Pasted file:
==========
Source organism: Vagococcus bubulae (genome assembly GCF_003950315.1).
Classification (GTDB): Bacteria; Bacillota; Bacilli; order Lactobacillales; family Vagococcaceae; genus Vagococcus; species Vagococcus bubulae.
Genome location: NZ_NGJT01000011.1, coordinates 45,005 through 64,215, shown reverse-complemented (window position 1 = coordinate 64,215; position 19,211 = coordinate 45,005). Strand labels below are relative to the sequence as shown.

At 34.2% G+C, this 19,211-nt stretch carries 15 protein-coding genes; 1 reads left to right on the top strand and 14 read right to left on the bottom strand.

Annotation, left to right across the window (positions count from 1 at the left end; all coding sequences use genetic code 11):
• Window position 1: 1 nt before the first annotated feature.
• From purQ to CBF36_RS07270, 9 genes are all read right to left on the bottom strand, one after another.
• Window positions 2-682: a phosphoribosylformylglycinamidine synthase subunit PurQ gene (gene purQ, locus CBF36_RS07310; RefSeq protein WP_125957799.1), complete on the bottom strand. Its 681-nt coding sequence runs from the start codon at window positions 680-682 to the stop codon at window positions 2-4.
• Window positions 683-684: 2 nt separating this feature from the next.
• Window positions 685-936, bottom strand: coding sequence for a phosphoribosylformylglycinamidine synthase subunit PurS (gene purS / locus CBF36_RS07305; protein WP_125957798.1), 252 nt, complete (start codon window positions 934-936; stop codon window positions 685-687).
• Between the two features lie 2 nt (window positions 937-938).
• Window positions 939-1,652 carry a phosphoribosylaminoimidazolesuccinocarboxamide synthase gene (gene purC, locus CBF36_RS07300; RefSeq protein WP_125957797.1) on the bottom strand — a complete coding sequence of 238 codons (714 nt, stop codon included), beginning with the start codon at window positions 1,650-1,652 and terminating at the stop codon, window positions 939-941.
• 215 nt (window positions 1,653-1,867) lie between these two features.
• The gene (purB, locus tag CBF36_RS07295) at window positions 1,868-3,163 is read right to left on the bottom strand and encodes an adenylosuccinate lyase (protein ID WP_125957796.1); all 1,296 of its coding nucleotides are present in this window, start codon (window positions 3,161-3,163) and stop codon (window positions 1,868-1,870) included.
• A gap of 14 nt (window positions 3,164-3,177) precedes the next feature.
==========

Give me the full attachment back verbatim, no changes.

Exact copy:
Source organism: Vagococcus bubulae (genome assembly GCF_003950315.1).
Classification (GTDB): Bacteria; Bacillota; Bacilli; order Lactobacillales; family Vagococcaceae; genus Vagococcus; species Vagococcus bubulae.
Genome location: NZ_NGJT01000011.1, coordinates 45,005 through 64,215, shown reverse-complemented (window position 1 = coordinate 64,215; position 19,211 = coordinate 45,005). Strand labels below are relative to the sequence as shown.

At 34.2% G+C, this 19,211-nt stretch carries 15 protein-coding genes; 1 reads left to right on the top strand and 14 read right to left on the bottom strand.

Annotation, left to right across the window (positions count from 1 at the left end; all coding sequences use genetic code 11):
• Window position 1: 1 nt before the first annotated feature.
• From purQ to CBF36_RS07270, 9 genes are all read right to left on the bottom strand, one after another.
• Window positions 2-682: a phosphoribosylformylglycinamidine synthase subunit PurQ gene (gene purQ, locus CBF36_RS07310; RefSeq protein WP_125957799.1), complete on the bottom strand. Its 681-nt coding sequence runs from the start codon at window positions 680-682 to the stop codon at window positions 2-4.
• Window positions 683-684: 2 nt separating this feature from the next.
• Window positions 685-936, bottom strand: coding sequence for a phosphoribosylformylglycinamidine synthase subunit PurS (gene purS / locus CBF36_RS07305; protein WP_125957798.1), 252 nt, complete (start codon window positions 934-936; stop codon window positions 685-687).
• Between the two features lie 2 nt (window positions 937-938).
• Window positions 939-1,652 carry a phosphoribosylaminoimidazolesuccinocarboxamide synthase gene (gene purC, locus CBF36_RS07300; RefSeq protein WP_125957797.1) on the bottom strand — a complete coding sequence of 238 codons (714 nt, stop codon included), beginning with the start codon at window positions 1,650-1,652 and terminating at the stop codon, window positions 939-941.
• 215 nt (window positions 1,653-1,867) lie between these two features.
• The gene (purB, locus tag CBF36_RS07295) at window positions 1,868-3,163 is read right to left on the bottom strand and encodes an adenylosuccinate lyase (protein ID WP_125957796.1); all 1,296 of its coding nucleotides are present in this window, start codon (window positions 3,161-3,163) and stop codon (window positions 1,868-1,870) included.
• A gap of 14 nt (window positions 3,164-3,177) precedes the next feature.